Yarn Profile: Berroco Vintage Wool
I personally have a strong preference for natural fibers. When knitting for myself, that's all I'll use. But I also have great respect for the power of the blend. Sometimes—whether for durability or economy or practicality—it just makes sense to use a less expensive, easy-care yarn. Not everybody can afford to spend large sums of money on yarn for every project; and not every project should be knit in yarns that require careful feeding.
It's been my experience that lengthy care instructions tend to intimidate some gift recipients to the point where they simply put the gift away and never dare wear it. And sometimes we're knitting for folks who have no control over their laundry, or who have no laundry facility at all. My point is that sometimes you need a good inexpensive machine-washable yarn.
Finding that yarn is a challenge, and the waters are muddied by many acrylic blends that just don't deliver. In Vintage Wool, Berroco made a concerted effort to give knitters a yarn that has all the qualities of a good wool but with an easier care label and substantially lower price tag. It still contains wool—40% in fact—but that fiber has been blended with 50% acrylic and 10% nylon.
Berroco Vintage Wool currently comes in 32 colors that include deeply saturated solids as well as more subtle heathers.
Vintage Wool has a subtle sheen to it that almost suggests silk, but that's most likely the acrylic and/or nylon talking. The 40% wool gives the yarn a gentle fuzz along its surface, and the smooth nylon and acrylic fibers have also been set with a fine crimp pattern to further mimick the look and feel of wool.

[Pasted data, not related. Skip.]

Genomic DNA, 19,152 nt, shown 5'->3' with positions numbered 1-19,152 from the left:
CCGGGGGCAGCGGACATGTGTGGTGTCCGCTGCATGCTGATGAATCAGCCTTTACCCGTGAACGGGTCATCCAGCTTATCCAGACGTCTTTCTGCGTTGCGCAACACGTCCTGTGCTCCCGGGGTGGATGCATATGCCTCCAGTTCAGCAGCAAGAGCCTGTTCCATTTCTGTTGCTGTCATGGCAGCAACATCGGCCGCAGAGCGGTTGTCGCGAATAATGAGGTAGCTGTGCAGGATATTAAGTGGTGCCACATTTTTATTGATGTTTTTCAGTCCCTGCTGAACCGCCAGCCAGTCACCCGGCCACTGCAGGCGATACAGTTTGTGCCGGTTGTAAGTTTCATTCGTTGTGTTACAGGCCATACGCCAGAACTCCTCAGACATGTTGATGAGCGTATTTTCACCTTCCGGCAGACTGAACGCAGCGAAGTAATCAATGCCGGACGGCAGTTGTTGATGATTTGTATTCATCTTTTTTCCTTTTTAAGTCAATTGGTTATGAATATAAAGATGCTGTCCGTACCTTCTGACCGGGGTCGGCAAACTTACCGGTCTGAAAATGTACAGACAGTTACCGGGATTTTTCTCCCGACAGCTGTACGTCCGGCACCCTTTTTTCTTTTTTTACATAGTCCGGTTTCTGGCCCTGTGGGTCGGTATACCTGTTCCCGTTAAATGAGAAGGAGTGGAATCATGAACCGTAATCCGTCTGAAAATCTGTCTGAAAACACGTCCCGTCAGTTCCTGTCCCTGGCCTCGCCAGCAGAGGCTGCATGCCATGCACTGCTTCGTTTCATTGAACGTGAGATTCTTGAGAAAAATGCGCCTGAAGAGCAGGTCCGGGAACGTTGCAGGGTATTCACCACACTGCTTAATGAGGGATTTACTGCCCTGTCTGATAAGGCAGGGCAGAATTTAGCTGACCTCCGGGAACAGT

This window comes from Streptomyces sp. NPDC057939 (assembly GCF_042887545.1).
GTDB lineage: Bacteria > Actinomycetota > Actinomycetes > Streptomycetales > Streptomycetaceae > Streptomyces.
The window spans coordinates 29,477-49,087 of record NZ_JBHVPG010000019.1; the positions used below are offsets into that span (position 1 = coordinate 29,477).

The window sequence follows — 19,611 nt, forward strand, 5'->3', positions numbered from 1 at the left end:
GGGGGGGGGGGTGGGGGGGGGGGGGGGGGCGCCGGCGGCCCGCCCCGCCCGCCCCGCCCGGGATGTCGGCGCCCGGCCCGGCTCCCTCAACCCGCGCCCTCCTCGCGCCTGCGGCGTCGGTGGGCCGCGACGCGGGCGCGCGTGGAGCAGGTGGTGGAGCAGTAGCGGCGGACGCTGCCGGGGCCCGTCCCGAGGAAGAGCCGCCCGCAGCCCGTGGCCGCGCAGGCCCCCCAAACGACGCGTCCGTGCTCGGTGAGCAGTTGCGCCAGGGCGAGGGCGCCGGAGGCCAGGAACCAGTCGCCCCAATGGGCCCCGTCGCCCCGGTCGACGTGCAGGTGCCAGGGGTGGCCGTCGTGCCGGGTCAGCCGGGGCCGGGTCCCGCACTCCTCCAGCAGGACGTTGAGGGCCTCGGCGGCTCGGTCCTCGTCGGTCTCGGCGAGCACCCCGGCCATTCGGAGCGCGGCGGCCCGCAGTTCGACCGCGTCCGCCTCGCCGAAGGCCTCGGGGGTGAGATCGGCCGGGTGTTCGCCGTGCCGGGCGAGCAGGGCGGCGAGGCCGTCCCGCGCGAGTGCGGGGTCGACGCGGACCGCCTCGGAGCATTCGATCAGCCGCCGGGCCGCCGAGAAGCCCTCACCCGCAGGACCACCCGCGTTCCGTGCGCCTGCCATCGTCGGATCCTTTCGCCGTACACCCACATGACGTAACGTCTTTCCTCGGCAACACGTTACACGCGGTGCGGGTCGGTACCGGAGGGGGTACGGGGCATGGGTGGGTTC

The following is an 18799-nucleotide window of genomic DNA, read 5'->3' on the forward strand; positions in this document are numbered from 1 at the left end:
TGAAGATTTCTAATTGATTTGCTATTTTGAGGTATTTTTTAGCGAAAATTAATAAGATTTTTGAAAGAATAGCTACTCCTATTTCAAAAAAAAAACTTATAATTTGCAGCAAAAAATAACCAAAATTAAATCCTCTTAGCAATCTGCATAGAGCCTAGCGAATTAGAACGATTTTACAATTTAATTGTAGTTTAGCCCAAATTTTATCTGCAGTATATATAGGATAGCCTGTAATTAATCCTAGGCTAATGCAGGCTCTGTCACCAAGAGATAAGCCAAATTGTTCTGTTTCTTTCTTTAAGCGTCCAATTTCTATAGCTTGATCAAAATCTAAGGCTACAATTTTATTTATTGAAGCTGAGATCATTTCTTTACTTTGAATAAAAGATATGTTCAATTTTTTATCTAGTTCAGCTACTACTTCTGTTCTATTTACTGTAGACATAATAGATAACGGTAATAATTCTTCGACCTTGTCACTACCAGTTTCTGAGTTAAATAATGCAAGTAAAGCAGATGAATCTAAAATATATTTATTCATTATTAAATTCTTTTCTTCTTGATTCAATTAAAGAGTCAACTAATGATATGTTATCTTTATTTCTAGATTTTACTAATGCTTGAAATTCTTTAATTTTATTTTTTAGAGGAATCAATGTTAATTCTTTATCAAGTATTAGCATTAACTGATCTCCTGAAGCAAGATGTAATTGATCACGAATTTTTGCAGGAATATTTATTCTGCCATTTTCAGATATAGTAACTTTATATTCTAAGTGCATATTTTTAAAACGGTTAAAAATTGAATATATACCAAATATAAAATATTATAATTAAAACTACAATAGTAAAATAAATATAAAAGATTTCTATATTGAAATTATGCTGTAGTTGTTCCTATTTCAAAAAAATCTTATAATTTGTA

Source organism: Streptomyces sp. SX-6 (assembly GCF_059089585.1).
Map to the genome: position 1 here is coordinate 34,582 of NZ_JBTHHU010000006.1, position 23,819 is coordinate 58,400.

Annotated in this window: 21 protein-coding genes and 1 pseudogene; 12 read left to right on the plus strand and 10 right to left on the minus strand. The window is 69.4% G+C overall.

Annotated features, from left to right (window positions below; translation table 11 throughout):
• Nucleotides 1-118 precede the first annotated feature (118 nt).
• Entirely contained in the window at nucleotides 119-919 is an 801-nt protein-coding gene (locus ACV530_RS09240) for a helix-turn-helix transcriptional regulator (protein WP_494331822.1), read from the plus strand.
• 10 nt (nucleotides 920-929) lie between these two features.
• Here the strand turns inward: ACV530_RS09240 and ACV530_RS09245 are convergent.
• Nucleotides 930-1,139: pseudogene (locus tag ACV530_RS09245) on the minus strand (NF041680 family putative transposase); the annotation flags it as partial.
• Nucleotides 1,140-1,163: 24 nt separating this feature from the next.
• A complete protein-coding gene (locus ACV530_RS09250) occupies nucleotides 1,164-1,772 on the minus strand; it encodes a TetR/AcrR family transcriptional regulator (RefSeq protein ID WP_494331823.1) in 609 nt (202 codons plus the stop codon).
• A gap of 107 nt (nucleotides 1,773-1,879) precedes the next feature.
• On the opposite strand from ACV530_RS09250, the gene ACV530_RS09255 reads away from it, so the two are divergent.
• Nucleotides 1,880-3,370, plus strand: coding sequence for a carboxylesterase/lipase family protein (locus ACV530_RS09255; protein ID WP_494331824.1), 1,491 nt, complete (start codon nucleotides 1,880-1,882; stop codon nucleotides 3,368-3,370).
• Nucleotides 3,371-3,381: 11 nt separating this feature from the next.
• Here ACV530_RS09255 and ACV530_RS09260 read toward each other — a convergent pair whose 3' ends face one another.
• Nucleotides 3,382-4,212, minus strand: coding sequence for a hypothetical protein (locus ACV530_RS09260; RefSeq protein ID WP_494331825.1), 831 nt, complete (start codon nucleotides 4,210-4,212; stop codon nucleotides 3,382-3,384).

The yarn flowed smoothly through my hands without much of that telltale "sticky" feeling that can sometimes accompany a pure synthetic yarn. My stitches were mostly even, although the yarn clearly didn't want to forgive the few spots where my tension had strayed.
Blocking / Washing
Wool loves water, but the high synthetic percentage in this yarn resulted in my swatches taking quite a long time to dry.
While the acrylic and nylon fibers have been artificially crimped to better blend with (and mimic) the wool, they still lack one very important feature: scales. Wool fibers are lined with tiny microscopic scales that help the fibers adhere to one another in yarn and, consequently, in your fabric. With no such surface force to help the fibers adhere to one another, they began to slip and slide under abrasion.
A halo readily developed across the swatch surface. Those fibers became particularly dense in some spots, developing what would eventually become clump-like pills very close to the surface. Because the synthetic fibers tended to have a longer staple length—sometimes nearly the same length as the wool fibers, sometimes several inches longer—those clumps were deeply rooted in the fabric. When I tugged on them, entire stitches started to move. It'd be far safer to snip them off with a sweater shaver.
Bottom line? When you need a yarn that is soft, inexpensive, and can be tossed in the washing machine without worry—but you also want a yarn that will feel good against your hands while you're knitting—Vintage Wool is a solid contender.
4.5 to 5 sts per inch on US 7-8 (4.5-5mm) needles
Average retail price
Where to buy online
Weight/yardage per skein
217 yards (200m)
Country of origin
Manufacturer's suggested wash method
Machine wash inside out in cold water, gentle cycle. Lay flat to dry.
Color used in review
Chana Dal (5192)